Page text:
The Space Race
Plan Addresses Downtown Springfield’s Parking, Pedestrian IssuesTim Love called it “a large gap between perception and reality.”
That’s how he chose to describe what he and others say is Springfield’s actual downtown parking problem — not the lack of inventory that many believe exists.
“There is plenty of parking in downtown Springfield, and when I say plenty, I mean plenty,” Love told BusinessWest, while quickly acknowledging that many people are simply not aware of this volume, leading to that perception he mentioned — that there is no place, or no good place, to park.
The city’s real issue lies with properly managing all that parking, he said — and this means everything from more-effective marketing of that supply to better signage to bring people to it, to perhaps more-creative pricing on the various products to incentivize people to use some of that underutilized inventory.
This need for better management is spelled out in something called the Downtown Springfield Parking and Pedestrian Plan (a carefully chosen name), which was prepared by Utile Inc. Architecture + Planning, with which Love is a principal, and Nelson Nygaard, a Boston-based transportation-planning firm, and funded by Mass Development.
The plan was commissioned in response to ongoing questions from city officials about what to do with the crumbling, 41-year-old, 1,232-space Civic Center Parking Garage. And while the document addressed that matter, it went much further in its scope.
Indeed, while the plan’s headline-making proposal is a suggestion to raze the Civic Center garage, build a new facility slightly more than one-third that size on a portion of the parking lot of the TD Bank building (owned by the Springfield Redevelopment Authority), and create a 250-space surface lot on the site of the old garage, there are many other suggestions, all aimed at making the downtown easier to navigate for motorists and pedestrians alike.
These include making Dwight Street, currently one way going south, a two-way road; closing down Falcons Way (the street that runs between the Civic Center garage and MassMutual Center) for many events, thereby creating what Love and others called a “Yawkey Way Effect,” in reference to the street outside Fenway Park in Boston where crowds gather before and after games; and improving the Market Street pedestrian way.
As for the specific plans for the garage and its proposed replacement, it would actually reduce the inventory of parking downtown by roughly 600 spaces, said Jason Schrieber, a principal with Nelson Neygaard.
But given the supply that exists downtown and the large percentage (more than half) of that supply that’s not being used, the city can easily absorb that loss, he said. Meanwhile, moving large amounts of parking even another block from the convention center could spur additional development in that area, he noted.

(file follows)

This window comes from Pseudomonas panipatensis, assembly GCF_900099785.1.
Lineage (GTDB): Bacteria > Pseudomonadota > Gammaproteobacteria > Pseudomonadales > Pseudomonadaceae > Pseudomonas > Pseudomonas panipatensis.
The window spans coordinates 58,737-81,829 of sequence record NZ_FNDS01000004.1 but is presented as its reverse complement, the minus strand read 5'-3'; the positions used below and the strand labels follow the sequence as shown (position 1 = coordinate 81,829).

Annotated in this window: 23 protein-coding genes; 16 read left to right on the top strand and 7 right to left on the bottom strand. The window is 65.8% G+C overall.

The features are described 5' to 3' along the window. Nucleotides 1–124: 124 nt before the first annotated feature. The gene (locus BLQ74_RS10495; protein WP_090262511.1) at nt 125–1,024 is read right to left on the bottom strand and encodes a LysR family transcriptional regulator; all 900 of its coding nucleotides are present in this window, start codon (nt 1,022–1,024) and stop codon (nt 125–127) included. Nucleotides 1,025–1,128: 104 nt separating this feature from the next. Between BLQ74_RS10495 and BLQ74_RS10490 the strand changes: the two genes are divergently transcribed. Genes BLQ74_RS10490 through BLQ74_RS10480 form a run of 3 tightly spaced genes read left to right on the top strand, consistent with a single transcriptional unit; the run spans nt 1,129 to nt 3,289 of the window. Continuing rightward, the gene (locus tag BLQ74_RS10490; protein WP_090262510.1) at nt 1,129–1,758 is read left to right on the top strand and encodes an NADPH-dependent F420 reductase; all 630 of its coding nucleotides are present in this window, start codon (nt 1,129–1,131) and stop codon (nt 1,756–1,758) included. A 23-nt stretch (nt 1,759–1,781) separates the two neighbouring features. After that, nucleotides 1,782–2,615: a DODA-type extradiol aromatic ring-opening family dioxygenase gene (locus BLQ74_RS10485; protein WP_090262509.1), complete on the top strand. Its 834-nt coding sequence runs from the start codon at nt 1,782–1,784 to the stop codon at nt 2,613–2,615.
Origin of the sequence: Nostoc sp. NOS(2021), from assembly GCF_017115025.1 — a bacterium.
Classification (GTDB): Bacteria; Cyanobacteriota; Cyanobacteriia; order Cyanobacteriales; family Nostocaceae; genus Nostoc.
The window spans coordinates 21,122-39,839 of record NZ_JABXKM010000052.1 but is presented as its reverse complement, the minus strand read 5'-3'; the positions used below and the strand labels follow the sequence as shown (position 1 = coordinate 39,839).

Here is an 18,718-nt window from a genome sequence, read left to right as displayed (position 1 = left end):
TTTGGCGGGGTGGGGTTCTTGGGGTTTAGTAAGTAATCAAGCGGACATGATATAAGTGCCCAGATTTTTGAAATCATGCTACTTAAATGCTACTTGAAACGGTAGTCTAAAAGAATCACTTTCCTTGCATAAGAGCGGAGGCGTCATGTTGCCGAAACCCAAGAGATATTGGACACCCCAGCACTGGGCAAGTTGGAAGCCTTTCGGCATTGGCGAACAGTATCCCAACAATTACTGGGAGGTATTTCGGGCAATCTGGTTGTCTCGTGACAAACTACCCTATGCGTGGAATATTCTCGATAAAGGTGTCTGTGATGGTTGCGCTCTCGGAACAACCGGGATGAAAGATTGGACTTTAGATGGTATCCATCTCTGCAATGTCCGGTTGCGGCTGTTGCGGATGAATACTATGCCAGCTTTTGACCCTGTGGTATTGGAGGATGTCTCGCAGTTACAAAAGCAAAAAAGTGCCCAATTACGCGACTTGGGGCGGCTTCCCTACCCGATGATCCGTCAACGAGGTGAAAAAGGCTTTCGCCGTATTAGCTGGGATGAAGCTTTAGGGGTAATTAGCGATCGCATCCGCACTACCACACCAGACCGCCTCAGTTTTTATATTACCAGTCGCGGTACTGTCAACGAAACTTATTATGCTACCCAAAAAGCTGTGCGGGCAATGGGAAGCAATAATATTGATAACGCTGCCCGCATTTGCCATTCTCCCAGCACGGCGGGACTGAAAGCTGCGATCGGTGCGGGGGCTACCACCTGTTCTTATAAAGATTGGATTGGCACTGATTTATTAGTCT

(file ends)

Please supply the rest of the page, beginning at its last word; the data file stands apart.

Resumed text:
Using Boston and Northampton as examples, Schreiber said there are benefits to putting a few blocks of retail and hospitality venues between parking facilities and the front doors of event venues.
“If you look at the Academy of Music [in Northampton], there’s no parking there,” he explained. “You have to park in the city’s garage and walk past a number of shops and restaurants to get to the Academy of Music. That’s just one small, local example of what you see in many older downtowns.”
Kevin Kennedy, Springfield’s chief development officer, said, with the plan in hand, city leaders will closely consider all its points, from its basic premise — that perception is the real issue — to its major recommendation, and decide when and how to proceed.
While he agrees with some suggestions, he said there are questions about whether taking 600 spaces out of the inventory may hinder additional development, whether a 250-space surface lot on the footprint of the old garage is the best option for that site, and other matters.
And if they’re answered effectively, the city must then pursue financing for a plan that currently carries a price tag approaching $17 million.
For this issue, BusinessWest takes an in-depth look at the parking plan, thus shedding some light on what has become an important, and also complex, issue for many urban centers.
Reading Between the Lines
Matt Hollander described May 19 as “a great day for Springfield.”
There were three college commencement ceremonies going on that afternoon — AIC and Westfield State University at the MassMutual Center, which he serves as general manager, and Western New England University School of Law in Symphony Hall — as well as other, much smaller events in the convention center, he said. The various ceremonies and gatherings brought thousands of people downtown — as well as some serious gridlock.
It was the kind of day that would prompt questions about the wisdom of removing 600 parking spaces from the area around the convention center, he noted, while adding quickly that these are not the kinds of days on which to base one’s parking inventory.
“We don’t have many days like that Saturday,” he explained. “To build for your worse-case scenario doesn’t make any sense.”
“No one plans their system to the 100-year flood — it’s just not worth it,” he said, adding that Springfield and communities like it should create inventory sufficient to meet typical needs during peak weekday use — 10 a.m. to 2 p.m.
Going by that standard, Springfield is using not quite half (46%) the spaces in garages, on the street, and in surface lots within a 5-minute walk from the convention center, according to the report, and 51% of those within a 2.5-minute walk.
The ideal utilization rate, the identified target for most communities, is 85%, said Schrieber. But few communities actually come close to that number, he noted, adding that Springfield is in many ways typical of Northeast urban centers, although its utilization rates are even lower than those found in most other cities.